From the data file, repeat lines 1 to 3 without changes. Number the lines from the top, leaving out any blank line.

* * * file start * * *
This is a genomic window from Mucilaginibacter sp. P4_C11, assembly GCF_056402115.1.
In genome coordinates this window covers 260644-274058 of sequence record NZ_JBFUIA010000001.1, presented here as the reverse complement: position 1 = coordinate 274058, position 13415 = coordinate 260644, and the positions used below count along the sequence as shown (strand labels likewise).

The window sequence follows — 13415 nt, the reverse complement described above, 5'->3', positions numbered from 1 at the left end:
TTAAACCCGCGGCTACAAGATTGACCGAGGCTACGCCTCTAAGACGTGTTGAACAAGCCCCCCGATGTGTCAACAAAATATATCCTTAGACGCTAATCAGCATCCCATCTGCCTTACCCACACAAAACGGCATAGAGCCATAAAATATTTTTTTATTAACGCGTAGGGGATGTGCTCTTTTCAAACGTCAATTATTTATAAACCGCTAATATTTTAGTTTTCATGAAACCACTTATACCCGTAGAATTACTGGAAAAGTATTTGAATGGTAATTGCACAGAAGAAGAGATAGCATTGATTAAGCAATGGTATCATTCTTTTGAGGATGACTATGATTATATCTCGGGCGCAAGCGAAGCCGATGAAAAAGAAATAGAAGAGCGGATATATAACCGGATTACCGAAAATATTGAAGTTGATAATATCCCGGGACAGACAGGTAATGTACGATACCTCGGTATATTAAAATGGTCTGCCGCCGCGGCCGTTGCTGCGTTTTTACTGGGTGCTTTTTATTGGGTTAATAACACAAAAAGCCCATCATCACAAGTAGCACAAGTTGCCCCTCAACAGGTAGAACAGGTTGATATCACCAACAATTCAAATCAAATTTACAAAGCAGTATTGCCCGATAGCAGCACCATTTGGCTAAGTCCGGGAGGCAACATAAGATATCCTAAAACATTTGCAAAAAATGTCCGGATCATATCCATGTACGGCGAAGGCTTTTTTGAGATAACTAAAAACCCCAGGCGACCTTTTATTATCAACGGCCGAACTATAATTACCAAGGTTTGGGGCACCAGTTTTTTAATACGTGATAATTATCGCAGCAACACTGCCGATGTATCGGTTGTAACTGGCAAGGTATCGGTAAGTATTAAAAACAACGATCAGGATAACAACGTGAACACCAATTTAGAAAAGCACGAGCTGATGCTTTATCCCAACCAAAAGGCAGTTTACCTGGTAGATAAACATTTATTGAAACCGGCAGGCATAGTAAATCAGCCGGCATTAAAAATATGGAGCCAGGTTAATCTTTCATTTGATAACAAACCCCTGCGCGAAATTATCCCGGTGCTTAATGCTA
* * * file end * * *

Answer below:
This is a genomic window from Mucilaginibacter sp. P4_C11, assembly GCF_056402115.1.
In genome coordinates this window covers 260644-274058 of sequence record NZ_JBFUIA010000001.1, presented here as the reverse complement: position 1 = coordinate 274058, position 13415 = coordinate 260644, and the positions used below count along the sequence as shown (strand labels likewise).

The window sequence follows — 13415 nt, the reverse complement described above, 5'->3', positions numbered from 1 at the left end: